Paul Brown is an artist and writer who has specialised in art, science & technology since the late-1960s and in computational & generative art since the mid 1970s. His early work included creating large-scale lighting works for musicians and performance groups like Meredith Monk, Music Electronica Viva, Pink Floyd, etc… and he has an international exhibition record that includes the creation of both permanent and temporary public artworks dating from the late 1960s. He has participated in shows at major venues like the TATE, Victoria & Albert and ICA in the UK; the Adelaide Festival; ARCO in Spain, the Substation in Singapore and the Venice Biennale and his work is represented in public, corporate and private collections in Australia, Asia, Europe, Russia and the USA. Since 2005 he has been honorary visiting professor and artist-in-residence at the Centre for Computational Neuroscience and Robotics, School of Engineering and Informatics at the University of Sussex.
"During my 40-year career as an artist my principal concern has been the systematic exploration of surface. Since 1974 my main tool has been the computational and generative process. My work is based in a field of computational science called Cellular Automata or CAs. These are simple systems that can propagate themselves over time. CAs are part of the origins of the discipline known as Artificial Life or A-life. In this presentation I will describe my 45-year engagement with computational processing and also discuss the work of my son Daniel Brown, who is also a generative artist and our creative partnership Brown and Son."
Extinction Event by Dave Griffiths opened at Phoenix in Leicester last night. The exhibition features a video and microfiche/microfilm works from the artist's Babel Fiche project in the Cube Gallery and film (quite literally) and video materials in the Cafe Bar.
The Babel Fiche video is the centrepiece of the exhibition and imagines a future world where the only surviving information about our present time is in the form of analogue data and images on microfiche. The video is accompanied by the actual microfiche slides that were used by the protagonists in the video. You can explore these using a collection of original microfiche readers.
The film is a powerful piece of work and asks questions about the permanence of our information-rich, but largely digital, age. I have personally wondered if future historians might see the twentieth century as the start of a new 'dark age'. One in which historical records are rare - not in this case because of the fall of the Western Roman Empire - but because the digital records that were kept are not longer readable with future technology, or have simply decayed beyond use.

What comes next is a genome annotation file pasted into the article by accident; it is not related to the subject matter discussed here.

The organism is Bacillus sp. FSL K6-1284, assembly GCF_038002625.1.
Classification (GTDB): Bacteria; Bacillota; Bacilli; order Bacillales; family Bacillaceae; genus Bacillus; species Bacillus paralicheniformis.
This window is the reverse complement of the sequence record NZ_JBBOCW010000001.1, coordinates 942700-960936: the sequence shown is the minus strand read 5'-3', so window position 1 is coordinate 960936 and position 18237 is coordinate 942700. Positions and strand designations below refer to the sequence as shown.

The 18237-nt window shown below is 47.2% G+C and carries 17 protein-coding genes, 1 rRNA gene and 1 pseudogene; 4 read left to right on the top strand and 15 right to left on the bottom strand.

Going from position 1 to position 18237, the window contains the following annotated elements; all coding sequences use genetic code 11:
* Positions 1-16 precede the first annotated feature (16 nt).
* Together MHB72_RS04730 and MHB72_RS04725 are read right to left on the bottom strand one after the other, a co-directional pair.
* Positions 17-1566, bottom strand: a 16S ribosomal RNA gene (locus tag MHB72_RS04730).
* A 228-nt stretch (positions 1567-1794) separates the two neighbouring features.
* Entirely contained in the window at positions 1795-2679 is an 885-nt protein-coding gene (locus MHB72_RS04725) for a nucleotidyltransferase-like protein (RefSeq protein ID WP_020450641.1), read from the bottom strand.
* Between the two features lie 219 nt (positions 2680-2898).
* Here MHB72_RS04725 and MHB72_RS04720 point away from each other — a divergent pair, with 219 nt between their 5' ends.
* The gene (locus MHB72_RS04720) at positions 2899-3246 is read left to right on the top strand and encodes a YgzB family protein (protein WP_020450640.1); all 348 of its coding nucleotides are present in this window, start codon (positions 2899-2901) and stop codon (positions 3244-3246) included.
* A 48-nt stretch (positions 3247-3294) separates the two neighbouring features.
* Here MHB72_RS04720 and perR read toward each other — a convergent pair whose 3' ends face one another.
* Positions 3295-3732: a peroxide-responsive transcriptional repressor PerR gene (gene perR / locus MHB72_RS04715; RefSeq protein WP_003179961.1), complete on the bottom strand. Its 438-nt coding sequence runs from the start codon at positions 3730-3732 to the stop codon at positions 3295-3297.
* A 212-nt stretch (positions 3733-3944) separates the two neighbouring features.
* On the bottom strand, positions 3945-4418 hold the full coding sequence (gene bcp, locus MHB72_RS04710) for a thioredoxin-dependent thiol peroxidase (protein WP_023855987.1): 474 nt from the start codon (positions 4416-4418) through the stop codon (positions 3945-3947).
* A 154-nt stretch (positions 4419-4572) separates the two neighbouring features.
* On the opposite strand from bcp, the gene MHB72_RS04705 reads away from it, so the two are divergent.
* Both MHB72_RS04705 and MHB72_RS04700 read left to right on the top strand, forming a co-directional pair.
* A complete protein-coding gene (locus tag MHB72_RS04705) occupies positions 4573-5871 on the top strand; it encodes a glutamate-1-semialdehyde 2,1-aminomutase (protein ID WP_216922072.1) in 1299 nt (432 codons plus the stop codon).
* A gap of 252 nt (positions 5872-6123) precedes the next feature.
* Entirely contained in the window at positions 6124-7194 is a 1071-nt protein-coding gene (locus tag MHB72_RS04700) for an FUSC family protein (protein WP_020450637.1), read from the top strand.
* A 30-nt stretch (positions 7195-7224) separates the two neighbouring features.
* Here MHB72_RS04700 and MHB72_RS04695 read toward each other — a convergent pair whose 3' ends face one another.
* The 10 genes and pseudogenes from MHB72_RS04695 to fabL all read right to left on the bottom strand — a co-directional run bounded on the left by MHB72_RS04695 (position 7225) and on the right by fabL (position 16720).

The other work on display continues the 'film' theme. With looping clips of 'cue dots' from old movies running on the matrix screen (that provide an alternative take on the history of cinema) and film frames on the Cafe Bar window that must be viewed through a magnifying class.
The exhibition runs up until 24th May and is definitely worth visiting. My pictures from the show can be found on my Flickr page as per usual.
This weekend saw the Code Control Max/MSP users' conference at Phoenix in Leicester. The well-attended event involved talks, workshops, demos and three newly commissioned digital artworks.
it was a pretty packed programme and while I wasn't able to catch it all, a number of things jumped out at me and I made sure I got to see them. The first was the talk on Saturday by Sam Tarakajian from Cycling'74 about a new Max technology called Mira. this provides a really elegant way of getting Max interfaces on to your iPad. Basically, it allows you to draw a box around a group of Max interface objects in your Max patch to instantly display them on a wirelessly connected iPad, or iPads. It also provided a toolset for reading data from the iPad's sensors. The technology looks deceptively simple, but the implications of this technology for installation artists and performers are huge. Max now understands your multiscreen world and can benefit from all of the subtleties of multitouch UIs.
The three new digital artworks were also very good. In the cafe bar area Nick Rothwell showed his multiuser
In the cube Stavros Didakis showed a highly interactive audiovisual mixer with projected images and - apparently - EEG aka mind control. I didn't manage to get this going through! In Cinema 3 Gavin Morris showed a large installation in which 512 coloured cubes could be touched to create music sequences. The work could also be controlled by an iPad. In the cafe bar area Nick Rothwell showed is multiplayer game/artwork in which the users manipulated cubes in order to find their opponents and shoot them. It was a full on adrenaline rush, with spacial sound adding to the sense of immersion.
I was in involved in the "science fair" where I demoed the latest version of ColourNet - make in collaboration with Ernest Edmonds - as I get it ready for exhibition at CHI in Paris at the end of April.
I didn't get to attend any of the workshops, by reports are that these were very good too. You can find out more about the event (and future plans at some point) on the Code Control website. My pictures from the event are on my Flickr page.